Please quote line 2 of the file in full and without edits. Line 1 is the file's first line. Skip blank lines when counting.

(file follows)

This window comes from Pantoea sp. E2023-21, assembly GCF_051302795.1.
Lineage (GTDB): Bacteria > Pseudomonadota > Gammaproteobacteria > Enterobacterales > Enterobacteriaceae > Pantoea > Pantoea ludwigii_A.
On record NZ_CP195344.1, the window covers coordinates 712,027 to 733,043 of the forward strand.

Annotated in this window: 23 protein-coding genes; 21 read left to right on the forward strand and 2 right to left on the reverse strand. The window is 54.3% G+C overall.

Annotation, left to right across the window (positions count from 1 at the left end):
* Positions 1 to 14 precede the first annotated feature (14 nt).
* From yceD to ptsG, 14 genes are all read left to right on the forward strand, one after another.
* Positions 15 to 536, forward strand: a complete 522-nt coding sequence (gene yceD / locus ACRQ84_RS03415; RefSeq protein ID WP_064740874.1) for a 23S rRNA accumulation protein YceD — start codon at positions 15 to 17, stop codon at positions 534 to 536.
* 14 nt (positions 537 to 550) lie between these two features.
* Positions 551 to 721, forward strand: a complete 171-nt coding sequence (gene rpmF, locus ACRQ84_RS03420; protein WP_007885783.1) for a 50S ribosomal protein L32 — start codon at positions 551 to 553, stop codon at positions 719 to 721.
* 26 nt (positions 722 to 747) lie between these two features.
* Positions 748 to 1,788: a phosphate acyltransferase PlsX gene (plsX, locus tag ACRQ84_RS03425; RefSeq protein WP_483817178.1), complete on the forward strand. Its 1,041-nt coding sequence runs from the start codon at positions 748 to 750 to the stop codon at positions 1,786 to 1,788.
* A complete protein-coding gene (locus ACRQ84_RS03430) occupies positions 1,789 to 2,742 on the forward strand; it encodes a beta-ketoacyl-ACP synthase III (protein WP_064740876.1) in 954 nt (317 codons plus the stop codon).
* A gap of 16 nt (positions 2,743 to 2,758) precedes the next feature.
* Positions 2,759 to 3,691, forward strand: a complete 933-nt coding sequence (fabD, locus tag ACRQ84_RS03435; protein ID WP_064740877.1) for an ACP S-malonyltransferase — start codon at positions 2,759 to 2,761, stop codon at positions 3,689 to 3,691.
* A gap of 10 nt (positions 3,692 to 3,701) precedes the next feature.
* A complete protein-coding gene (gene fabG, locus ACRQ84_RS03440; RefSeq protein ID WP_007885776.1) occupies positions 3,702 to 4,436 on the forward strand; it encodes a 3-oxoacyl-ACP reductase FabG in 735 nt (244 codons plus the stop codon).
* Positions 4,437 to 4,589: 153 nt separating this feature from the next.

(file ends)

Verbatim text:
Lineage (GTDB): Bacteria > Pseudomonadota > Gammaproteobacteria > Enterobacterales > Enterobacteriaceae > Pantoea > Pantoea ludwigii_A.